Tampa Bay Rays welcome more than a dozen players, manager to first workout at home field

As Major League Baseball begins its most crucial week yet in hopes of salvaging a 2020 season, a quiet but not insignificant gathering took place in Florida.

Some 14 Tampa Bay Rays entered Tropicana Field in pairs, stayed away from the batting cage and weight room, but nonetheless got in a workout Monday afternoon under the watchful eye of their manager — perhaps the most formal gathering of big leaguers in their home ballpark since the COVID-19 pandemic cast the season in doubt.

The group included All-Star outfielder Austin Meadows, shortstop Willy Adames and new outfielder Manuel Margot, according to the Tampa Bay Times.

The players had their temperatures checked upon entry and wore masks into the stadium, but could remove them during their workout. The team improvised a number of free weights and plyometric stations for the players, who are among a group that remained in the Tampa area after their spring training site in Port Charlotte, Florida was closed more than two months ago.

“It felt good, but it was still odd,” Rays manager Kevin Cash said on a Zoom call with Tampa media, per The Athletic. “I didn’t go up and handshake anybody or give anybody a hug. When you haven’t seen someone in that long, you’re probably doing that, so that was odd.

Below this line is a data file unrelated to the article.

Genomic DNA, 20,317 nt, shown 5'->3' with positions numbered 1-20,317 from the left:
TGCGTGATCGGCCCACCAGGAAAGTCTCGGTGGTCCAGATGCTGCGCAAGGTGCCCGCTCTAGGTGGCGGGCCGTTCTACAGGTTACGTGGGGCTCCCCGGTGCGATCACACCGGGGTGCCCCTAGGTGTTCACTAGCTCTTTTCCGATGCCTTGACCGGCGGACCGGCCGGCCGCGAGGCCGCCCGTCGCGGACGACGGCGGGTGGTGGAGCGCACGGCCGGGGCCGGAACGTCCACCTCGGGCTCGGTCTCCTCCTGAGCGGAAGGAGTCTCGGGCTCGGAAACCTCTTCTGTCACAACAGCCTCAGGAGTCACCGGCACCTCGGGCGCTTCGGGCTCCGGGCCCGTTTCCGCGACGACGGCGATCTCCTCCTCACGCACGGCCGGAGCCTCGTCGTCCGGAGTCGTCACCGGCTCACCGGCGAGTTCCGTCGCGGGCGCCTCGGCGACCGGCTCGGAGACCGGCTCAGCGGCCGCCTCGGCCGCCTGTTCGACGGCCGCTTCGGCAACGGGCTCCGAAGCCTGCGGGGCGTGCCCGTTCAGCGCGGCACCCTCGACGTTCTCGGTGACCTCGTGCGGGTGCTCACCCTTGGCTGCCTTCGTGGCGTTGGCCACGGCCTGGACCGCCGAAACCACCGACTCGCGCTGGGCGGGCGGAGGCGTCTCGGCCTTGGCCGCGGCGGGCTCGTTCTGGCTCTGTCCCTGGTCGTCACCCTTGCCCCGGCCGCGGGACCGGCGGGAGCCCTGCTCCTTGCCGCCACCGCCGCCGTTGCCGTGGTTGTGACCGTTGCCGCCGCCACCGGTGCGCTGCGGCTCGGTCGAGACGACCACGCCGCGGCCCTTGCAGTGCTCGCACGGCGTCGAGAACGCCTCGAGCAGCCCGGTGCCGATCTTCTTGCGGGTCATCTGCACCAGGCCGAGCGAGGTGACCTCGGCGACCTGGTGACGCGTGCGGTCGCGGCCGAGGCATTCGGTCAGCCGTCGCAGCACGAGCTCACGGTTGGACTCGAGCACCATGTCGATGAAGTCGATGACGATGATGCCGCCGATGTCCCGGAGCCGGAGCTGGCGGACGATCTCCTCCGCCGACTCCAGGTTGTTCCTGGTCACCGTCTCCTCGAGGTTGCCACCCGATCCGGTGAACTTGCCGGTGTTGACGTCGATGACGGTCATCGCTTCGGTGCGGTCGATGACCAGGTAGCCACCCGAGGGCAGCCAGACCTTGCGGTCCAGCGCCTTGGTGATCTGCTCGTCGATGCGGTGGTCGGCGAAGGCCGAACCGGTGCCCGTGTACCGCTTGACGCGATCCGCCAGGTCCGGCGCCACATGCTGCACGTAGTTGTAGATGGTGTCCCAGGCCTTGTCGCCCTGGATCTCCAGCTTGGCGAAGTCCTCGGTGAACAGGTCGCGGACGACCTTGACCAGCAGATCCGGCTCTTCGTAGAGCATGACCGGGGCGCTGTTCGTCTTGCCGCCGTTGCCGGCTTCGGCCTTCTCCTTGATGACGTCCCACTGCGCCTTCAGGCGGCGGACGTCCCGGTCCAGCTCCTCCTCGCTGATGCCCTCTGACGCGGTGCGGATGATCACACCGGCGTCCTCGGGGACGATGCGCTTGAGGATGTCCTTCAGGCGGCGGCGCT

“But we certainly respect the situation and what’s at stake. We’re going to do what we’re asked. It was a step in the right direction and it was good to see smiling faces.”

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Pitching coach Kyle Snyder watches as Brendan McKay plays catch during the Rays workout Monday at Tropicana Field.

Tuesday, MLB is expected to extend an economic proposal to players in hopes of beginning the season in early July. The sides have already reviewed a 67-page document regarding health protocols, with players expected to respond to that soon.

With a second spring training expected to commence by mid-June, some teams have opened spring facilities and home ballparks, subject to social-distancing guidelines in their areas. While an agreement on player pay and health may not be hammered out immediately, players and teams must ramp up in earnest with the anticipation that they’ll need to be ready soon.

“If those dates are actuality,” Cash told reporters, “e probably need to get going a little bit and starting some more aggressive type of routine. I think this was a really good start for a first day and a first week.”

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